• The relationship between evolution and consciousness is very intricate and subtle. An eliminativist approach arrives at the simple idea that information processing of a certain type is evolutionarily advantageous, and perhaps we can call this consciousness. However, with a Qualia Formalist approach, it seems instead that the very properties of the mathematical object isomorphic to consciousness can play key roles (either causal or in terms of information processing) that make it advantageous for organisms to recruit consciousness.

    • If you don’t realize that consciousness maps onto a mathematical object with properties, you may think that you understand why consciousness was recruited by natural selection, but your understanding of the topic would be incomplete. In other words, to have a full understanding of why evolution recruited consciousness, you need to understand what advantages the mathematical object has. One very important feature of consciousness is its capacity for binding. For example, the unitary nature of experience—the fact that we can experience a lot of qualia simultaneously—may be a key feature of consciousness that accelerates the process of finding solutions to constraint satisfaction problems. In turn, evolution would hence have a reason to recruit states of consciousness for computation. So rather than thinking of consciousness as identical with the computation that is going on in the brain, we can think of it as a resource with unique computational benefits that are powerful and dynamic enough to make organisms that use it more adaptable to their environments.

  • Does QRI think that animals are conscious?

    • QRI thinks there is a very high probability that every animal with a nervous system is conscious. We are agnostic about unified consciousness in insects, but we consider it very likely. We believe research on animal consciousness has relevance when it comes to treating animals ethically. Additionally, we do think that the ethical importance of consciousness has more to do with the pleasure-pain axis (valence), rather than cognitive ability. In that sense, the suffering of non-human animals may be just as morally relevant, if not more relevant than humans. The cortex seems to play a largely inhibitory role for emotions, such that the larger the cortex is, the better we’re able to manage and suppress our emotions. Consequently, animals whose cortices are less developed than ours may experience pleasure and pain in a more intense and uncontrollable way, like a pre-linguistic toddler.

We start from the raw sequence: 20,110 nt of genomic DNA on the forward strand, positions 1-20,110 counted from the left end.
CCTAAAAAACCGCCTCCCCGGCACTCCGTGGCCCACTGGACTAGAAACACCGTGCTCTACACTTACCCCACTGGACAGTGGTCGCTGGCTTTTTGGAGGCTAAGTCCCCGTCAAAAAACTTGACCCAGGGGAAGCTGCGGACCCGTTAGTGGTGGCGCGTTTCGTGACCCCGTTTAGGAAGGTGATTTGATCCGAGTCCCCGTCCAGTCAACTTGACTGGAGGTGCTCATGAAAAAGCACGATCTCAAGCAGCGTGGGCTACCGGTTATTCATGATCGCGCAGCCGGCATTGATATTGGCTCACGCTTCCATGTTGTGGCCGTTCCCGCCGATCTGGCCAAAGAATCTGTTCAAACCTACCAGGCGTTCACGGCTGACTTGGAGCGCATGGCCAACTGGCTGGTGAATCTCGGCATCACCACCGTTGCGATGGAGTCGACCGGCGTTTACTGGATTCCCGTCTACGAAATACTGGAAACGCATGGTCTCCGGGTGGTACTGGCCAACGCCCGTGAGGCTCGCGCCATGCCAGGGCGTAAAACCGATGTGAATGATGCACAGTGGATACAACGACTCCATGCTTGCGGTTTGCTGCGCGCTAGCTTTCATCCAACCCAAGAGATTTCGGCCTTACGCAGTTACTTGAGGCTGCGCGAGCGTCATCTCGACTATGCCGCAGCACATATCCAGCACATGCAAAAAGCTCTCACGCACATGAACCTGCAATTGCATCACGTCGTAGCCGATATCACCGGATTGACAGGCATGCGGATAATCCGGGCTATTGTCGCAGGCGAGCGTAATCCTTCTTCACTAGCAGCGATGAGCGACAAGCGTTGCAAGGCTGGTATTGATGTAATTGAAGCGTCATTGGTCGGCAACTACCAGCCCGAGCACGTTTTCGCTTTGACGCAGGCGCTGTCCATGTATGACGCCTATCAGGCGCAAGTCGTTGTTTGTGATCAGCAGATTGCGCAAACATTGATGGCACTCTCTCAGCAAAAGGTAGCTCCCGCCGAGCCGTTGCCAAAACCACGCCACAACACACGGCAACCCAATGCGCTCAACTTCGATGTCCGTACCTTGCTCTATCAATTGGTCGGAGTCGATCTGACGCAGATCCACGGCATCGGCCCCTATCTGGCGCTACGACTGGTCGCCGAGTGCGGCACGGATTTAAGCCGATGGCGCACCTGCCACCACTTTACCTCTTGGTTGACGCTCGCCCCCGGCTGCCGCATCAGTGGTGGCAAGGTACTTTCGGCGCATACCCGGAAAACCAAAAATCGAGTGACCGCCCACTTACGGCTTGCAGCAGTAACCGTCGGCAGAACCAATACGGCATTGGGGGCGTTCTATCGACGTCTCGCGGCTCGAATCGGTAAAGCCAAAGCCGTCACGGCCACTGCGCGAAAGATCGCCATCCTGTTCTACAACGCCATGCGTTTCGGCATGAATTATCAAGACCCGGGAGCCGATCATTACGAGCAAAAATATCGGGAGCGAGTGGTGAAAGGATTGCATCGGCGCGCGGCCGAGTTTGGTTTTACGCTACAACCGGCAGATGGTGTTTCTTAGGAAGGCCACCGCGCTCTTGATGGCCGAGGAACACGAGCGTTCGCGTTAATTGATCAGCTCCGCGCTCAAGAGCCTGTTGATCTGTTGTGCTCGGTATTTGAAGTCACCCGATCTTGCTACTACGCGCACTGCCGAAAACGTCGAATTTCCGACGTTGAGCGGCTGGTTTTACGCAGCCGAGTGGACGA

• Does QRI think that plants are conscious?

    • We think it’s very unlikely that plants are conscious. The main reason is that they lack an evolutionary reason to recruit consciousness. Large-scale phenomenally bound experience may be very energetically expensive, and plants don’t have much energy to spare. Additionally, plants have thick cellulose walls that separate individual cells, making it very unlikely that plants can solve the binding problem and therefore create unified moments of experience.

  • Why do some people seek out pain?

    • This is a very multifaceted question. As a whole, we postulate that in the vast majority of cases, when somebody may be nominally pursuing pain or suffering, they’re actually trying to reduce internal dissonance in pursuit of consonance or they’re failing to predict how pain will actually feel. For example, when a person hears very harsh music, or enjoys extremely spicy food, this can be explained in terms of either masking other unpleasant sensations or raising the energy parameter of experience, the latter of which can lead to neural annealing: a very pleasant experience that manifests as consonance in the moment.